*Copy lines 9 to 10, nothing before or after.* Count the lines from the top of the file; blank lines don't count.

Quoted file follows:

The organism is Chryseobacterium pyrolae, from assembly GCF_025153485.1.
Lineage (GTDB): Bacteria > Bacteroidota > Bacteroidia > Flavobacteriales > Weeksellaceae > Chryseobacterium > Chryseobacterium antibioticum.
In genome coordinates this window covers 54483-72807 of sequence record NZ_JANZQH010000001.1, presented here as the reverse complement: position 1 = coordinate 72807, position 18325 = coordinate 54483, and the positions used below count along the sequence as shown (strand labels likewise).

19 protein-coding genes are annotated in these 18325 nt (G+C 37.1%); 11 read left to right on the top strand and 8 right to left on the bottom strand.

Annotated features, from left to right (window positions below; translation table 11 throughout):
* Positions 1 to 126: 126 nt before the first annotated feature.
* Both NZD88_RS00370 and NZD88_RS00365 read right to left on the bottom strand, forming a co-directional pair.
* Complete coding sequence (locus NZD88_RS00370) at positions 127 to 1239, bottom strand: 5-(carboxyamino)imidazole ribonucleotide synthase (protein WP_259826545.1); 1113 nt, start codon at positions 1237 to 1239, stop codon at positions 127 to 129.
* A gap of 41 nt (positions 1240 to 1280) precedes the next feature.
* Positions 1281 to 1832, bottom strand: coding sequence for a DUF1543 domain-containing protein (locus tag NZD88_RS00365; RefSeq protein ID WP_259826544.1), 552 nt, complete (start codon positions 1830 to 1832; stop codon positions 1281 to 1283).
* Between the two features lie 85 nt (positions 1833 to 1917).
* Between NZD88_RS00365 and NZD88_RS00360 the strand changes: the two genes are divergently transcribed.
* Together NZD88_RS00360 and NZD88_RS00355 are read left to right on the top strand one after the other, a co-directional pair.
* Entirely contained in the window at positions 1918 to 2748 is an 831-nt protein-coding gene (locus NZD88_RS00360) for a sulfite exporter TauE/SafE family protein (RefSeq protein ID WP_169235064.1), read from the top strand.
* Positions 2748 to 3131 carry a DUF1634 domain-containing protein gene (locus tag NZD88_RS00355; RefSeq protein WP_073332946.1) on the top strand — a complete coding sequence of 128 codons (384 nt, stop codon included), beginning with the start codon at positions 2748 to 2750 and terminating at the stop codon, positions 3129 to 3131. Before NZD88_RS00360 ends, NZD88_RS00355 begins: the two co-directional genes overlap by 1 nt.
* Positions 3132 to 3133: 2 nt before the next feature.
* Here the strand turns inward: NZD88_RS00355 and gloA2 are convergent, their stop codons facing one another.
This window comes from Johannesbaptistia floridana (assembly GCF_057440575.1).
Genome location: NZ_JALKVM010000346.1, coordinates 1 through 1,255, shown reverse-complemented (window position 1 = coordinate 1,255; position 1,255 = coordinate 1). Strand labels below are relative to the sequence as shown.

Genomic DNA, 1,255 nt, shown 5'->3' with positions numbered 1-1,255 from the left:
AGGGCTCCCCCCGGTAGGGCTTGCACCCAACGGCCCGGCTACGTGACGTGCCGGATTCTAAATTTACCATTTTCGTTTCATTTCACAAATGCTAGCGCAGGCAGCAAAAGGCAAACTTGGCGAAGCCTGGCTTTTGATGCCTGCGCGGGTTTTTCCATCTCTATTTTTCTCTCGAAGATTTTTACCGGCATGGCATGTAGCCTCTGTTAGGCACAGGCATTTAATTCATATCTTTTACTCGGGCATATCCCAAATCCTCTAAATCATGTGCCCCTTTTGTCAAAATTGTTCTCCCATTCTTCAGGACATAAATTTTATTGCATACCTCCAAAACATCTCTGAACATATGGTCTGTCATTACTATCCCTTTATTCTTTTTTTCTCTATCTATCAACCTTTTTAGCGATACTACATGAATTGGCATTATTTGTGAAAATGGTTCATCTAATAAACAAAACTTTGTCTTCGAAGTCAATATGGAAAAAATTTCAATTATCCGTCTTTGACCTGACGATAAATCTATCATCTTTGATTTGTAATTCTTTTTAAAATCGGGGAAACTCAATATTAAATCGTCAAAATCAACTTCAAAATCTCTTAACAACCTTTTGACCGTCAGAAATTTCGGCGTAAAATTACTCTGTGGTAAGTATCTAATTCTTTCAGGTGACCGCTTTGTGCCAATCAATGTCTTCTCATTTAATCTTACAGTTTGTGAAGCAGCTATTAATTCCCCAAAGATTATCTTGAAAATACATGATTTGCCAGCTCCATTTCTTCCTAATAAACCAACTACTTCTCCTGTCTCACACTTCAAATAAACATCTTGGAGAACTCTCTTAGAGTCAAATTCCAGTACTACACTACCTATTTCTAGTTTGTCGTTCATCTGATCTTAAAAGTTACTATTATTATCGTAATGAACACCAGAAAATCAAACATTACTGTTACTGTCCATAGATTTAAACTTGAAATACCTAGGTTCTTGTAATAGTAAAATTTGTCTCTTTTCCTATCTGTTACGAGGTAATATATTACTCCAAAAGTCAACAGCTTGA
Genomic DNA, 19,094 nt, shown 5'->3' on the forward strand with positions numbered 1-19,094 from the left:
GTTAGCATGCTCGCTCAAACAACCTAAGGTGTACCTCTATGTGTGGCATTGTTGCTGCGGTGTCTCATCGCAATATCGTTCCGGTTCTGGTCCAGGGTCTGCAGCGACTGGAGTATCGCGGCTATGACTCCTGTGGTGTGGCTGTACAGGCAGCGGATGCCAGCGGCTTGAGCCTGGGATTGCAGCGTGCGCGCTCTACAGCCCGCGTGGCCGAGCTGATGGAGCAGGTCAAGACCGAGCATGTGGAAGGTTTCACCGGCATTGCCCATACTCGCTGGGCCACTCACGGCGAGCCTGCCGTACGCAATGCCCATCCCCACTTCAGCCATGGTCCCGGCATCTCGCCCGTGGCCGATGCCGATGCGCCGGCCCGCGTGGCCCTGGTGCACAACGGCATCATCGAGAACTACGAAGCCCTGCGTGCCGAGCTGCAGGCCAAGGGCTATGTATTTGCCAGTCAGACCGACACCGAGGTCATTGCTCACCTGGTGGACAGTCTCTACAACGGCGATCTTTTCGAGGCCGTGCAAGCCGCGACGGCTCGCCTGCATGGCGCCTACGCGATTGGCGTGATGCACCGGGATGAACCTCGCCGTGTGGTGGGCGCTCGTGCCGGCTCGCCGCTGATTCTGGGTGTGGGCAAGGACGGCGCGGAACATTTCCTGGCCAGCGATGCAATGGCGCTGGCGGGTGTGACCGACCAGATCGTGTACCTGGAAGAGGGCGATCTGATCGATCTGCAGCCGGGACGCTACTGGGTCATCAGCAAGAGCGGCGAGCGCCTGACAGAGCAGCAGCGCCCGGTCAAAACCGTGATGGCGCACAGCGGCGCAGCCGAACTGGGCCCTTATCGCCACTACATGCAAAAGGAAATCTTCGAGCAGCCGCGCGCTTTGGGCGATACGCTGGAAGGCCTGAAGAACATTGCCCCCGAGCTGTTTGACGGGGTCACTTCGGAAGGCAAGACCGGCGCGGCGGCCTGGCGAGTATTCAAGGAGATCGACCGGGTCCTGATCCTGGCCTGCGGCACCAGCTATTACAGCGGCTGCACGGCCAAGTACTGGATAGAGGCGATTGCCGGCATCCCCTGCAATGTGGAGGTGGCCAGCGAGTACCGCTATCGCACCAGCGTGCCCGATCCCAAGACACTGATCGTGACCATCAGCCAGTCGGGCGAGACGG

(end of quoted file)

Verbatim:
* A gap of 41 nt (positions 1240 to 1280) precedes the next feature.
* Positions 1281 to 1832, bottom strand: coding sequence for a DUF1543 domain-containing protein (locus tag NZD88_RS00365; RefSeq protein ID WP_259826544.1), 552 nt, complete (start codon positions 1830 to 1832; stop codon positions 1281 to 1283).